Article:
Global food prices reached new highs in February, a U.N. food agency said Thursday, warning that oil price spikes could provoke further increases.
Skyrocketing food prices have been among the triggers for protests in Egypt, Tunisia and elsewhere and raised fears of a repeat of the food price crises in 2007 and 2008.
Global oil prices have spiked on concerns about the potential impact of supply disruptions from Libya.
The Food and Agriculture Organization said in a statement that its food price index was up 2.2 percent last month, the highest record in real and nominal terms since the agency started monitoring prices two decades ago.
It was also the eighth consecutive month that food prices had risen, the Rome-based agency said.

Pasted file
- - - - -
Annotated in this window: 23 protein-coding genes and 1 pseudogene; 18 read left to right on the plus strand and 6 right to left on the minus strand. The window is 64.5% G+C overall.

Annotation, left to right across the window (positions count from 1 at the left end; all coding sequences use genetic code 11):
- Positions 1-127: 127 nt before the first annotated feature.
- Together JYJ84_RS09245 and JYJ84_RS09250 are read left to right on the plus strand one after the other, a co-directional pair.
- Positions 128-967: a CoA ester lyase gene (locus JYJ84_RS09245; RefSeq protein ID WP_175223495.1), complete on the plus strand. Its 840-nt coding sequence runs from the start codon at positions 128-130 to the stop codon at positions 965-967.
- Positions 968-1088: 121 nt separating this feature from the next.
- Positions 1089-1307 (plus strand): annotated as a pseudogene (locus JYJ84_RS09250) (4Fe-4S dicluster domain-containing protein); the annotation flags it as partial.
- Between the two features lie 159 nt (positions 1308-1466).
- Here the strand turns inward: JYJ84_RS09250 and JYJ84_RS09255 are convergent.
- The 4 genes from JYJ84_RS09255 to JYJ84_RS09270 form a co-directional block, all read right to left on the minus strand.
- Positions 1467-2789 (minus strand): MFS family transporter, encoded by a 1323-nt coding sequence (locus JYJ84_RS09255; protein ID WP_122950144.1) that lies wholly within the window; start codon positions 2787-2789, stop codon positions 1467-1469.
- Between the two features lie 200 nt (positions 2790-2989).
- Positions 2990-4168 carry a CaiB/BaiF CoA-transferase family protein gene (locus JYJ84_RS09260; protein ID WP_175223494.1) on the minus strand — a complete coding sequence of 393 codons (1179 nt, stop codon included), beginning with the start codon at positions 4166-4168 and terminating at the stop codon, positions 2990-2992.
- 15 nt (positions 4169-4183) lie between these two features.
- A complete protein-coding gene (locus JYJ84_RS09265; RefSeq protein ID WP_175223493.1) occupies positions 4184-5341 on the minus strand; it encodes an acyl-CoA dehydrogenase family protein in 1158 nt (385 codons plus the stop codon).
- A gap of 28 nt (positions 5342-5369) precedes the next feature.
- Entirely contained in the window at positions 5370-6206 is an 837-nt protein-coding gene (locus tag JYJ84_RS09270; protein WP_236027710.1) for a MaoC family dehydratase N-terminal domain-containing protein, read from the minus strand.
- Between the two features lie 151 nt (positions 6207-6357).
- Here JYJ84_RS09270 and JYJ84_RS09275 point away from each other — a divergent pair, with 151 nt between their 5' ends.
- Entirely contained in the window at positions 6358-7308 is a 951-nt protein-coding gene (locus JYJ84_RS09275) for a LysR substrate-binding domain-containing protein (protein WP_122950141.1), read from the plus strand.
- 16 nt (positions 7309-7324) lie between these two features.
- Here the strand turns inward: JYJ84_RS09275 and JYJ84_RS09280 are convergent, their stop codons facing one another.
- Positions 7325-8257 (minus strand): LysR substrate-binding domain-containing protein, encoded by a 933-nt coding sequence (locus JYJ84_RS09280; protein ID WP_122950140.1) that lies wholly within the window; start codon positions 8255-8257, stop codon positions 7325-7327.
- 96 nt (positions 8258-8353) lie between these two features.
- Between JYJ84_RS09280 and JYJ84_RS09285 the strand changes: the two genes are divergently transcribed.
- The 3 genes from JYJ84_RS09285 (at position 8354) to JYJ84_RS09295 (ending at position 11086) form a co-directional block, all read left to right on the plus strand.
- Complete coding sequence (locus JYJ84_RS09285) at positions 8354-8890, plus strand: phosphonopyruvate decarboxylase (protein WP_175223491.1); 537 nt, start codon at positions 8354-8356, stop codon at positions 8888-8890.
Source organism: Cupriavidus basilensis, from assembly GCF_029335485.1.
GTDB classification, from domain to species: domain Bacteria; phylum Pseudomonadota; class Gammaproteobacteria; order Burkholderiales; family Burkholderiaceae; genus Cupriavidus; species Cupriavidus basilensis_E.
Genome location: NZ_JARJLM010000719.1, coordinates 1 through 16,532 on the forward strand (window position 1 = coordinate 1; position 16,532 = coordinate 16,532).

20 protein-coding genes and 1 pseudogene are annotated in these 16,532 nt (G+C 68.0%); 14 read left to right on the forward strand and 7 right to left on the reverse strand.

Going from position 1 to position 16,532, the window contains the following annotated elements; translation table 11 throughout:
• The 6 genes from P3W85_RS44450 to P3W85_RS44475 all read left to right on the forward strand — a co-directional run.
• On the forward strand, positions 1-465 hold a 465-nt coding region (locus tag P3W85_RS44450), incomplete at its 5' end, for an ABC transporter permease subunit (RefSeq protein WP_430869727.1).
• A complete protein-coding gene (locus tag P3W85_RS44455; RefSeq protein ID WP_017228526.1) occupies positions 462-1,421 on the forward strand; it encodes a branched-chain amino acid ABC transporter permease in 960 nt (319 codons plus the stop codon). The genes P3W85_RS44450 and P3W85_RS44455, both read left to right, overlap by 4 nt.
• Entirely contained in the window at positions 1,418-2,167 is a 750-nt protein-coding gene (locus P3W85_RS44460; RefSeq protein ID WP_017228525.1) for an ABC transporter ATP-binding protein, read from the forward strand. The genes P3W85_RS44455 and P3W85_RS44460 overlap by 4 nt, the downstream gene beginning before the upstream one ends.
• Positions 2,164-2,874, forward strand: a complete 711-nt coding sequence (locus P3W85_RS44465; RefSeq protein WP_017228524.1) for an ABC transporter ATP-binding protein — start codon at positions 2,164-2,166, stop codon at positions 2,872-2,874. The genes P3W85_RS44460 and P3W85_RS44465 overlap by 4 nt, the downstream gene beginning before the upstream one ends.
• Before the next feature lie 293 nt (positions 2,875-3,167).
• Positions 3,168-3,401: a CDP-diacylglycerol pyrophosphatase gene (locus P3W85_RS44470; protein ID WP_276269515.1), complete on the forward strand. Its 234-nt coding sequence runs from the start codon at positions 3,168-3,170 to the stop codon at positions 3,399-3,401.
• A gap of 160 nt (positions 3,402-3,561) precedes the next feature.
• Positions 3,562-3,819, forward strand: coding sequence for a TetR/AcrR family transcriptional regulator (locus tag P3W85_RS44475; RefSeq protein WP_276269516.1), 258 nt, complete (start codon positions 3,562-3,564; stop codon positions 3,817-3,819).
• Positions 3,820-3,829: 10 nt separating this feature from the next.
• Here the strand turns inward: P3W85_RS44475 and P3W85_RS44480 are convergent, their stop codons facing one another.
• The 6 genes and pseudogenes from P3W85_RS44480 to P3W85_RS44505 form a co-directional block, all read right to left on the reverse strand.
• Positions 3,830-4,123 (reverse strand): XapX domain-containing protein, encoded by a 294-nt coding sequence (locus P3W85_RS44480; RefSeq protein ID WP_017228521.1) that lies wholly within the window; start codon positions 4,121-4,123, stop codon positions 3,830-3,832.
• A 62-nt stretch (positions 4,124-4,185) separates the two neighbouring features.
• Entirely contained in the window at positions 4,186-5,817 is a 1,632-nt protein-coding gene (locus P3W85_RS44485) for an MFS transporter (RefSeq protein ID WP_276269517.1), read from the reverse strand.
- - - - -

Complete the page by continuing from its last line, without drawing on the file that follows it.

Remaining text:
In January, the index had already registered a peak.
The increase was driven mostly by higher prices of cereals, meat and dairy products, the FAO said.
Sugar was the only commodity of the groups being monitored whose price hadn't risen.
"Unexpected oil price spikes could further exacerbate an already precarious situation in food markets," said David Hallam, director of FAO's trade and market division.
"This adds even more uncertainty concerning the price outlook just as plantings for crops in some of the major growing regions are about to start."
The index records changes monthly in international prices of a basket of food commodities, including cereal, oils and fats and sugar.
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